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William E. Wrather Distinguished Service Professor
The University of Chicago
These are perilous times for science—the COVID-19 pandemic has highlighted as perhaps never before prevalent skepticism of “expert advice” based on science, skepticism compounded by the ease by which social media disseminates mis- and disinformation. I believe our Society must respond vigorously, advocating for science, and physics in particular, at all levels—from the federal Executive Branch and its federal science agencies, Congress, and the States, to the media and the general public. Besides supporting research, we must be active in educating the public and in contributing our expertise to policy making, to be an advocate for fact-based and science-based policies. These concerns have motivated me to run for this election; and are central to how I would approach strengthening APS during these difficult times if elected.
These issues amplify the importance to our field, and to APS, of inclusivity—the importance of affording opportunities to everyone who aspires to work in physics, whether as a researcher, a teacher, or a journalist (or perhaps all 3!). The equity issues related to ensuring diversity and inclusivity are to me obvious and compelling, and why I strongly support proactive steps to increase involvement of the underrepresented in our field: It’s simply the right thing to do. I might add that failure to act fosters perceptions of science as an exclusive group, as an “elite” and “other”. “Science is for everyone” carries two meanings: the clear importance of science to society as well as the aspirational desire to become a scientist. Reaching out to the public in order to make our work accessible, to make plain the simple pleasures of understanding how things work and working to connect our science to address societal issues, is intimately related to this point: These are key elements of trust building with the public at large, and together with promoting inclusivity in our discipline, are clearly core to the mission of our Society. I’ve been involved in a variety of efforts in this direction, from teaching and public lecturing to working with the Adler Planetarium and the Museum of Science & Industry in Chicago (where I’ve helped to create exhibits and assisted in bringing a “Fab Lab” to the museum).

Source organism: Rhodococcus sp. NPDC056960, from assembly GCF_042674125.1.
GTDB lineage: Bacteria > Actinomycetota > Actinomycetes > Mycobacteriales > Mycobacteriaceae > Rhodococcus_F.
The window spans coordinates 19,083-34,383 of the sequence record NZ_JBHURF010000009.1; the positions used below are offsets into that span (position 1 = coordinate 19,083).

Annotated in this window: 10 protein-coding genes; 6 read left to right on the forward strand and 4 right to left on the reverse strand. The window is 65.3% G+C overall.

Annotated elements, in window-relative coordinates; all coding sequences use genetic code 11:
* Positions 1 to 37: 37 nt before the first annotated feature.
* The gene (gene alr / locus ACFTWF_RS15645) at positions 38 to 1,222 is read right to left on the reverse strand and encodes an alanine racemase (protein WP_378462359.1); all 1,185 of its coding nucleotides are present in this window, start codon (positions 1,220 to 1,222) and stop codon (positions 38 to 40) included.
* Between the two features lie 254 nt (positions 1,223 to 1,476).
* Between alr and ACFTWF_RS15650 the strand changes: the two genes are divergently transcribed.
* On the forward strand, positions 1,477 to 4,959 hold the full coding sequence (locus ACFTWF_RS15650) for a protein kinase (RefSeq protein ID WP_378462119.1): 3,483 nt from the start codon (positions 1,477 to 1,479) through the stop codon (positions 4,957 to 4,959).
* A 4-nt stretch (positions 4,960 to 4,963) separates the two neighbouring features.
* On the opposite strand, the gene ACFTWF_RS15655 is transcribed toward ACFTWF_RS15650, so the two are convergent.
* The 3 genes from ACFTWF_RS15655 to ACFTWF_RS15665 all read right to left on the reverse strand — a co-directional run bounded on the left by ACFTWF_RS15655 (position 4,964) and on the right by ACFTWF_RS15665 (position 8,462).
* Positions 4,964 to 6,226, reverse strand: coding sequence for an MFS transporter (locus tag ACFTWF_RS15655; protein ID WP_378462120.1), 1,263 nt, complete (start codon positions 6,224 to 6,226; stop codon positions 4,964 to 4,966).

While my research background is in theoretical and computational physics and astrophysics, I have a broad appreciation of the diversity of our field: I served as Chief Scientist and Director of Argonne National Laboratory; I was the first (founding) chair of the Department of Energy National Laboratory Directors’ Council; and co-founded the Energy Policy Institute of Chicago. At Argonne and at the Energy Policy Institute I’ve also had experience studying, formulating, and authoring policies for climate, energy, and sustainability. As chair of the APS Panel on Public Affairs, I dealt with the controversial 2013-4 review of the Society’s statement on climate change; and most recently served as chair of the Science and Security Board of the Bulletin of the Atomic Scientists. Thus, I am familiar with the challenges faced by the physics community when dealing with highly controversial subjects in a manner that is true to our values as scientists, and remain confident that we as a Society can deal successfully with such issues—and must continue to do so.
If elected, I would consider that the highest of the honors bestowed on me by my colleagues, serving in the APS presidential line during these difficult times.